James Madison was the principle author of the US Constitution in 1787, and his Christian favoritism went with him and others into the First Congress of the USA: The predominance of Christian theism in US governance remains to this day. However, because each citizen holds a unique God, no God can provide just civic governance. Just citizens recognize that just citizens alone can provide just civic governance, and the preamble, perhaps with the seven goals updated by just citizens, is an adequate regulator of moral excellence. Only citizens with collaborative autonomy and mutual accommodation can provide the moral excellence that just civic governance requires.
                Theisms not only exclude non-theists but stymie cultural evolution. Three influences: 1) memes--packets of information passed on from generation to generation, 2) political and religious cooperation in governments, and 3) elitist competition to explain their god---distract citizens from the objective truth. To avoid unwarranted attention to these three influences, just citizens, without compromising their personal hopes and dreams, strive to understand each:  the inherited memes, Machiavelli’s irony in The Prince's Chapter XI, and the study of their  god. Mom and Dad had religious hopes of their own; state supporting church hopes to control citizens; and philosophers’ fame comes from speculating about their god. With these three understandings, each individual is empowered to make a personal choice as to what to do about theism and can confidently discuss personal hopes with other citizens, knowing whether the other citizen offers justice in the dialogue. Because their god/not is not knowable, a citizen may never feel comfortable with that question, but may be civilly confident as “We the People of the United States” as defined by the preamble. If the other party is unjust, saying so will seem just.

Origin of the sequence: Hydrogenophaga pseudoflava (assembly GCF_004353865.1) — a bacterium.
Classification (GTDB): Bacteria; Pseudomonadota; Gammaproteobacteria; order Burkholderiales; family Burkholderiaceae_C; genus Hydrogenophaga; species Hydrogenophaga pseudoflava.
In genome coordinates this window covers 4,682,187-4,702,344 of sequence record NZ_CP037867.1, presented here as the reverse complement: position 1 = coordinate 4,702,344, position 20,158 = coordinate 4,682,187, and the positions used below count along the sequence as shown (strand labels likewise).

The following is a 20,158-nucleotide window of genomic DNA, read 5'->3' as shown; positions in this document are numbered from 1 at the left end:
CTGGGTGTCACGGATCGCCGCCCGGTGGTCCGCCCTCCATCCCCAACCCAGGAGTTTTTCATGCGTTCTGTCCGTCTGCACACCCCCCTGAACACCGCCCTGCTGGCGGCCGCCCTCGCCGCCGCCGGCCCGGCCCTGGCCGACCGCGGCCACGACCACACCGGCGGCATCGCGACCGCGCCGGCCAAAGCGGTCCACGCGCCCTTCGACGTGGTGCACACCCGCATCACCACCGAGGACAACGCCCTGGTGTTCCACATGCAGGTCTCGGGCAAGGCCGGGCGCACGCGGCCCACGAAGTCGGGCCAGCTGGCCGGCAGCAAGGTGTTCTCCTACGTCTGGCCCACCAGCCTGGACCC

The US Constitution’s provision for just civic governance seems simple, and it is. The challenge is to accept the preamble for the civic regulator no god can be, because gods differ from citizen to citizen and from just citizen to just citizen. It seems a paradox:  gods are exclusive but the preamble is inclusive, so the only advantageous exclusivity for just citizens rests with the preamble (or a revision with goals that the majority of citizens can trust in and commit to).

“We the People of the United States” as defined by the preamble is a civic, exclusive, obligatory association of citizens who also have other interests[1], such as a religion or none. Paradoxically, membership is voluntary.

[1] Revised on March 26, 2014 after Josh Riley criticized redundant use of “association.”

Copyright©2014 by Phillip R. Beaver. All rights reserved. Permission is hereby granted for the publication of all or portions of this paper as long as this complete copyright notice is included. Revised September 6, 2015